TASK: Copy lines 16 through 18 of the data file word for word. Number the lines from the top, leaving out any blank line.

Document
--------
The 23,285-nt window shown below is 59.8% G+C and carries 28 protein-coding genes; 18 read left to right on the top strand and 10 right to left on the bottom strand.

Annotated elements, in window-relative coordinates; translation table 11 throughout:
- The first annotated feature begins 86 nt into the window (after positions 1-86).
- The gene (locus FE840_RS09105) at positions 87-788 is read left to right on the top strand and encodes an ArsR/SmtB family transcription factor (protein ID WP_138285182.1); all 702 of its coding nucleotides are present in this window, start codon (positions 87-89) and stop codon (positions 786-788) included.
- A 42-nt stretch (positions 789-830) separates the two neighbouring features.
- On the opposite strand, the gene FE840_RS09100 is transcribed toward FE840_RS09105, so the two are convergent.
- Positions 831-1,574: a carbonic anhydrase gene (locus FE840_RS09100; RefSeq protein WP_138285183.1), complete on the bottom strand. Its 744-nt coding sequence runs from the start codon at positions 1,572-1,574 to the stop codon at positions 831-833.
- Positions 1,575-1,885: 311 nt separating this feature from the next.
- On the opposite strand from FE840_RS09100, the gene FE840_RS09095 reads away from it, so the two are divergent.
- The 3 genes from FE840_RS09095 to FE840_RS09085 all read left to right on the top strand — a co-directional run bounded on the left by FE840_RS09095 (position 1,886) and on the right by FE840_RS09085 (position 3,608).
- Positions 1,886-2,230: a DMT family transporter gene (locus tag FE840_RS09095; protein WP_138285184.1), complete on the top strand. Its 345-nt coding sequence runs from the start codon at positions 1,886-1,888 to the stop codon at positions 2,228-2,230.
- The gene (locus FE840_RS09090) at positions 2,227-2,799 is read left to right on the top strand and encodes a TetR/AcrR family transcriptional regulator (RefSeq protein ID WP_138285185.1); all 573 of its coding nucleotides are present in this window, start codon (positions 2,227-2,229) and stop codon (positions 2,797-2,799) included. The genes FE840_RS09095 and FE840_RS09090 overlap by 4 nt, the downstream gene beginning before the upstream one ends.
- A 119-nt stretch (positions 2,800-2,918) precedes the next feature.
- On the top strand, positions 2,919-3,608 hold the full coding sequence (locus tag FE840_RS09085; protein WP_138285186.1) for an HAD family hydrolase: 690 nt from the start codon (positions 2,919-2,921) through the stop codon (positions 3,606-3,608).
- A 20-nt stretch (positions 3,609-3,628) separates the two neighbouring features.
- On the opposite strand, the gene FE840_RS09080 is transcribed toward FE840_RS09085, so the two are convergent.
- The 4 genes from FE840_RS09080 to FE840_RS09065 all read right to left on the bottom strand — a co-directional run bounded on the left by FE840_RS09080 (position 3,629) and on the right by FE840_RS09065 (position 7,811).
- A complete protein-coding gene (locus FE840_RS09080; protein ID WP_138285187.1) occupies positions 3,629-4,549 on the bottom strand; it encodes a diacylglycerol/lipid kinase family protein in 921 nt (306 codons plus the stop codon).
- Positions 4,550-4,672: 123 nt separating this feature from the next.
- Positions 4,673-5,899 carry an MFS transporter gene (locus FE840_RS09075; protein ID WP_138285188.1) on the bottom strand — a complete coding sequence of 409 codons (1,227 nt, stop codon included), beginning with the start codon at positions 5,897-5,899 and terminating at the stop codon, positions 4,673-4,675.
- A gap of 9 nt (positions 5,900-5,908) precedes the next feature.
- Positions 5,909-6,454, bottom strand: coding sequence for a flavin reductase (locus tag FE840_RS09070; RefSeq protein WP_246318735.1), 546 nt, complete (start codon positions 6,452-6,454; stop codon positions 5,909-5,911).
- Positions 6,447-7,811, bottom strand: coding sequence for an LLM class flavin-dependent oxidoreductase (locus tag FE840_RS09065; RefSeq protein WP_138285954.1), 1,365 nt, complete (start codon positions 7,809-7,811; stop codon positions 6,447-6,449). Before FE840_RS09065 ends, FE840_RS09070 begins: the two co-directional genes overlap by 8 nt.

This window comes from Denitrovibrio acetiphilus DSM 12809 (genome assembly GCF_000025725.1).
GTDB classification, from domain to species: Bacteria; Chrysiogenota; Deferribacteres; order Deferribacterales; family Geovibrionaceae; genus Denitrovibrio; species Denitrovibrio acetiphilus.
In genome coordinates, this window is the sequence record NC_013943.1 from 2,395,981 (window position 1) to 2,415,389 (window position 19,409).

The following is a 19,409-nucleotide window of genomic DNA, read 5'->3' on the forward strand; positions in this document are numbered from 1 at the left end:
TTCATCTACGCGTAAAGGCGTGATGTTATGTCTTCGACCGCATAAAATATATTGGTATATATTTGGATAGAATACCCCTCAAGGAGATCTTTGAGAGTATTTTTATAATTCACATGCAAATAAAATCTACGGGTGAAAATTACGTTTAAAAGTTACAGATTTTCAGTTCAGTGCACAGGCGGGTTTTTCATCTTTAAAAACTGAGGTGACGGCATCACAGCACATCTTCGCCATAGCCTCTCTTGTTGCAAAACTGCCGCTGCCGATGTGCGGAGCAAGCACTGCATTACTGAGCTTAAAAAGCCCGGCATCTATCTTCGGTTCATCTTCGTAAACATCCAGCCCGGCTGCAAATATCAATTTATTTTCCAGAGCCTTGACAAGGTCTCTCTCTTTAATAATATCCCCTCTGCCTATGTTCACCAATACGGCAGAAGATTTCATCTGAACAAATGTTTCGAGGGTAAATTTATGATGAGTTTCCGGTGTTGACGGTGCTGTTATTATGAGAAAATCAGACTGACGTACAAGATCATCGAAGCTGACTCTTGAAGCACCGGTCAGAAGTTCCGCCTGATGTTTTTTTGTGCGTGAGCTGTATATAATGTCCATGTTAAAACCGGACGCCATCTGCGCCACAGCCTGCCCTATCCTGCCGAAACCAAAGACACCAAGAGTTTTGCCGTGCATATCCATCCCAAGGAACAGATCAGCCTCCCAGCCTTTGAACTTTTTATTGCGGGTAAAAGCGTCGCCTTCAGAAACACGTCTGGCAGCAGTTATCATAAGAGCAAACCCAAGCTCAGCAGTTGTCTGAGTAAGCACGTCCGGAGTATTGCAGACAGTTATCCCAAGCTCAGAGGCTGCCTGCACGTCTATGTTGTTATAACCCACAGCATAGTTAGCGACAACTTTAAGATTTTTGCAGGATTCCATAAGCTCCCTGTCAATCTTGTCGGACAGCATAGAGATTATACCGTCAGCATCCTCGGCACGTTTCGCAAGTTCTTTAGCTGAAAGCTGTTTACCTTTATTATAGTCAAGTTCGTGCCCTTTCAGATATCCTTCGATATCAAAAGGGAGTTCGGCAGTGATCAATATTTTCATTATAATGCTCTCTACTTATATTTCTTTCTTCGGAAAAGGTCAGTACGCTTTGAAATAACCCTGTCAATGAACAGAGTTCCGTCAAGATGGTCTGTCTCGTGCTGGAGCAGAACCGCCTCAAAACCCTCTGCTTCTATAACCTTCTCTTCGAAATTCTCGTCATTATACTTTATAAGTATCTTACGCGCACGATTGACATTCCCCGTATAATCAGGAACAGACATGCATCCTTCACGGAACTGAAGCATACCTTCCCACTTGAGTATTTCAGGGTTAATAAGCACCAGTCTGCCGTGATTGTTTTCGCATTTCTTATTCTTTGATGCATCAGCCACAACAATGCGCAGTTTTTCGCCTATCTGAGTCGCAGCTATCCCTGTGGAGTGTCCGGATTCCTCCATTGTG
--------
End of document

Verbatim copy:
- On the opposite strand, the gene FE840_RS09080 is transcribed toward FE840_RS09085, so the two are convergent.
- The 4 genes from FE840_RS09080 to FE840_RS09065 all read right to left on the bottom strand — a co-directional run bounded on the left by FE840_RS09080 (position 3,629) and on the right by FE840_RS09065 (position 7,811).
- A complete protein-coding gene (locus FE840_RS09080; protein ID WP_138285187.1) occupies positions 3,629-4,549 on the bottom strand; it encodes a diacylglycerol/lipid kinase family protein in 921 nt (306 codons plus the stop codon).